“When therefore He says, ‘You who are evil’ — by which He means, ‘you whose mind is capable of being influenced by evil, and not uniformly inclined to good like the God of all’ — ‘You know how to give good gifts to your children. How much more shall your heavenly Father give a good spirit to them that ask Him?’ And by ‘a good spirit,’ He means spiritual grace. For this in every way is good, and if a man receive it, he will become most blessed, and worthy of admiration.

“Most ready, therefore, is our heavenly Father, to bestow gifts upon us; so that whosoever is denied what he asks, is himself the cause of it. For he asks, as I said, what God will not give…

“Examine, therefore, your prayer. For if you ask aught, by receiving which, you will become a lover of God — God, as I said, will grant it. But if it be anything unreasonable, or that is able to do you an injury, He will withhold His hand.

“He will not bestow the wished-for object, in order that He may neither give you anything of an injurious nature — for this is completely alien from Him — nor let you harm yourself by receiving it.”

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A Patristic Easter Egg Hunt: Aelfric of Eynsham

In Aelfric of Eynsham’s homily, “On the Greater Litany” (“In Letania Maiore”), he also draws from St. Augustine’s egg material when quoting Lk. 11:12.

“God is our Father through his mildheartedness [ie, mercy]. And the fish betokens faith, and the egg, holy hope; and the loaf, true love.

“God gives these three things to His chosen, for no man can have God’s kingdom unless he has these three things. He must believe rightly, and have hope in God, and have true love for God and men, if he would come to God’s kingdom.

“…The egg betokens hope. For the birds do not propagate like other animals, but first give birth to an egg; and then, with hope, the mother raises that egg to be a bird. In like manner, our hope does not yet come to what it hopes for, but is like an egg. When it gets what it has been promised, it will be a bird.”

This translation is adapted from The Homilies of the Anglo-Saxon Church, Vol. 1: The Sermones Catholici, or Homilies of Aelfric, by Benjamin Thorpe.

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A Patristic Easter Egg Hunt: Even More St. Augustine

In Sermon 105, c. 4-10, St. Augustine elaborates further on the symbolic meaning of the “three opposing” choices of gift in this passage, and he gives the egg a little more credit. Here’s the egg parts from chapters 5-10:

“What’s left is hope — which, it seems to me, is compared to an egg. For hope is for a thing that has not yet arrived; and an egg is something, but it’s not a hen yet.

“And so quadrupeds give birth to children, but birds to a hope of children.

“Therefore, it is for this that hope cheers us on: that we may despise present things and hope for what is to come, forgetting what is behind us, when we are reaching forward along with the Apostle [Paul]. For he says it this way: ‘But one thing I do: I forget what is behind in stretching forward to what is ahead, leaning toward the finish line, to win the palm leaves of the supernal vocation of God in Christ Jesus.’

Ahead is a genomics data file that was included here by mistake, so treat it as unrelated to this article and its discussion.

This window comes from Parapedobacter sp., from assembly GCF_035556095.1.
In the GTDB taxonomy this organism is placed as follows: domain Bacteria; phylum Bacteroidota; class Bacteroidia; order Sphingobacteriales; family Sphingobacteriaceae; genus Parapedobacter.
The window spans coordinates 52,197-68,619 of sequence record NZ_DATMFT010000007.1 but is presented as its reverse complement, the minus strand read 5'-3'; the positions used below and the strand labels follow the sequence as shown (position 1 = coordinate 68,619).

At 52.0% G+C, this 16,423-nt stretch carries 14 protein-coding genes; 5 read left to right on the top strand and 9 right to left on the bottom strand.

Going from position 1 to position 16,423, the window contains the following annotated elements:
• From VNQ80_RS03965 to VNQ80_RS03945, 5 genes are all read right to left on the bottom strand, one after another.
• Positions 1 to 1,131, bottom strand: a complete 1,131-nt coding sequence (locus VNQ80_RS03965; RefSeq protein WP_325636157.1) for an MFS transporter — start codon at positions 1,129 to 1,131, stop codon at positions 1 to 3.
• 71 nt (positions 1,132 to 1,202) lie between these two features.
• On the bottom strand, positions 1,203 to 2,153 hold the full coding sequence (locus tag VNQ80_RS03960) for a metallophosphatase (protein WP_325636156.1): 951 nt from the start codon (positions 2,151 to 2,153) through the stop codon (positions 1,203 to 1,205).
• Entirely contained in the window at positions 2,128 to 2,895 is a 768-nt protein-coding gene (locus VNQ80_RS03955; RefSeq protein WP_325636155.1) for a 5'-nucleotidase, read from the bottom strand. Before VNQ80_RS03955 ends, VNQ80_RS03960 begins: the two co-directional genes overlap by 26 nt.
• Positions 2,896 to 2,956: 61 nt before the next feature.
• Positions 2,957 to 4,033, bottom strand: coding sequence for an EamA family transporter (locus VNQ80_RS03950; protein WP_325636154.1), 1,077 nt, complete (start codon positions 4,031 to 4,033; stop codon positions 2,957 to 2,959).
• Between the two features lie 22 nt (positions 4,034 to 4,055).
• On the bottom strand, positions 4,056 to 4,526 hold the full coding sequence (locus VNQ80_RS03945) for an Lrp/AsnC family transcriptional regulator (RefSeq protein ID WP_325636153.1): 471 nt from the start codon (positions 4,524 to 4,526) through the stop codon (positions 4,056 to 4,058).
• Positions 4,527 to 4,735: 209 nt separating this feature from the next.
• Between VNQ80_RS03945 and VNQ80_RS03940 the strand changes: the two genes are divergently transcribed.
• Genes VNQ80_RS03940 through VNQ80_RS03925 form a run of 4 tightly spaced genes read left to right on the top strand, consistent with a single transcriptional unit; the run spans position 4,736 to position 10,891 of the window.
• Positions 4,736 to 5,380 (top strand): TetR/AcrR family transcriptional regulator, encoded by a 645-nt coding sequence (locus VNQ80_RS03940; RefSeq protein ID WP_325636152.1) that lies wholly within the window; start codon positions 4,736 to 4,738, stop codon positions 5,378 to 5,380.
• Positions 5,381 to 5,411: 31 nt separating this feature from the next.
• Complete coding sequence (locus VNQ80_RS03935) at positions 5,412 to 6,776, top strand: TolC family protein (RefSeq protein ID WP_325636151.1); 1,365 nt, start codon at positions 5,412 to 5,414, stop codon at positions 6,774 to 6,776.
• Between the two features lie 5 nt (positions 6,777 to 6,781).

“Nothing is such an enemy of hope as considering what is behind us — that is, to put hope in those things which cross our path and slip past us….

“Be afraid of the example of Lot’s wife. For she looked behind her, and she stayed where she looked. She was turned into salt; she was pickled in brine as an example for the prudent.

“The Apostle Paul has spoken about this hope, like this: ‘For we are saved by hope. But hope that is seen, is not hope. For why does a man hope for what he sees? But if we hope for that which we do not see, we wait for it with patience.’

“‘For why does a man hope for what he sees?’

“There is an egg. It is an egg, and it is not a hen yet.

“And there is a turtleshell. The turtle is not seen, because it is covered by the shell. With patience, it can be awaited. Let it warm up, and it will come back to life.

“Work toward this finish line: to lean forward, to forget the past. For the things which are seen are temporal things.”

“‘Not looking back,” he says, ‘at what is seen, but considering what is not seen. For the things which are seen are temporal things, but the things which are not seen are eternal.’ (2 Cor. 4:18)

“Therefore, reach out your hope to those things which are not seen. Wait for them! Hold on! Don’t look back!

“Fear the scorpion coming for your egg! See how it strikes with its tail, which it holds behind it.

“Therefore, don’t let the scorpion kill your egg! Don’t let this world kill your hope, I tell you, with the poison that’s behind it, which goes against you!

“How much the world says to you! How much ruckus it makes behind your back! It’s all so you will look back — that is, put your hope in things of the present. But not really of the present — they can’t be said to be things of the present, because they don’t stay that long.

“And it’s so that you will move your hope away from what Christ promised and has not yet given you, but which He will give because He is faithful. It’s so that you will turn your soul away, and wish to quit, still in this dying world.

“…If I have hope, if I hold onto hope, my egg will not be struck by the scorpion.”

“…All those who blaspheme against our Christ because of these adversities — they are the tail of the scorpion.

“Let us put our egg under the wings of this Gospel hen who clucks, ‘Jerusalem, Jerusalem,’ to those false and wandering ones. ‘How often would I have gathered together your children, as the hen gathers her chicks? But you would not.’

“It is not said to us: ‘How often would I’ and ‘You would not.’

“For this Hen is the Divine Wisdom. But He assumes flesh so that He may fit with His chicks.

“Look at the other hen – the one of molting plumage shaking her wings, with a voice broken and quavering and weary, and sluggish to gather her little ones.

“Therefore, let us put our egg — that is, our hope — under the wings of this Hen over here.